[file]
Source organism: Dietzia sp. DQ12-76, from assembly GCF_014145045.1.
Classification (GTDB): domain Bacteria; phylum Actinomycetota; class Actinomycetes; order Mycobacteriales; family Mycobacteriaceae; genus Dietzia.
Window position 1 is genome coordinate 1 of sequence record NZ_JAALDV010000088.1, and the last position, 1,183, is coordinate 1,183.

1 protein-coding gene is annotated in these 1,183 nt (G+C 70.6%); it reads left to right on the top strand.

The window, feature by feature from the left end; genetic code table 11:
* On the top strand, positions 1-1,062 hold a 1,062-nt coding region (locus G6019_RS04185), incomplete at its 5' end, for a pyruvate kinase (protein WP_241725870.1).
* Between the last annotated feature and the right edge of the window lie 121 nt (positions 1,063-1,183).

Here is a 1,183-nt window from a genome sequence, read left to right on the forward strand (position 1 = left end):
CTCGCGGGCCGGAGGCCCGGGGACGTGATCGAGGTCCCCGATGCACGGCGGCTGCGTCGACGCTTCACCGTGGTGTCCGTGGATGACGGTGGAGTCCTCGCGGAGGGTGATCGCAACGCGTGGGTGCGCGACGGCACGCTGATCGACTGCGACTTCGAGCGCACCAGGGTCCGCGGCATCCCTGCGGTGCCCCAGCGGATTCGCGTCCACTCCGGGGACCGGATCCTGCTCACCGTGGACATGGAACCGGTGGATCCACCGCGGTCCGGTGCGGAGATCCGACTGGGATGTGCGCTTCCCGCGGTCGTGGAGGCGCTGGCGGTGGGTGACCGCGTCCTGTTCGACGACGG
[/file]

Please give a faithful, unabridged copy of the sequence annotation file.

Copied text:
Source organism: Dietzia sp. DQ12-76, from assembly GCF_014145045.1.
Classification (GTDB): domain Bacteria; phylum Actinomycetota; class Actinomycetes; order Mycobacteriales; family Mycobacteriaceae; genus Dietzia.
Window position 1 is genome coordinate 1 of sequence record NZ_JAALDV010000088.1, and the last position, 1,183, is coordinate 1,183.

1 protein-coding gene is annotated in these 1,183 nt (G+C 70.6%); it reads left to right on the top strand.

The window, feature by feature from the left end; genetic code table 11:
* On the top strand, positions 1-1,062 hold a 1,062-nt coding region (locus G6019_RS04185), incomplete at its 5' end, for a pyruvate kinase (protein WP_241725870.1).
* Between the last annotated feature and the right edge of the window lie 121 nt (positions 1,063-1,183).

Here is a 1,183-nt window from a genome sequence, read left to right on the forward strand (position 1 = left end):
CTCGCGGGCCGGAGGCCCGGGGACGTGATCGAGGTCCCCGATGCACGGCGGCTGCGTCGACGCTTCACCGTGGTGTCCGTGGATGACGGTGGAGTCCTCGCGGAGGGTGATCGCAACGCGTGGGTGCGCGACGGCACGCTGATCGACTGCGACTTCGAGCGCACCAGGGTCCGCGGCATCCCTGCGGTGCCCCAGCGGATTCGCGTCCACTCCGGGGACCGGATCCTGCTCACCGTGGACATGGAACCGGTGGATCCACCGCGGTCCGGTGCGGAGATCCGACTGGGATGTGCGCTTCCCGCGGTCGTGGAGGCGCTGGCGGTGGGTGACCGCGTCCTGTTCGACGACGG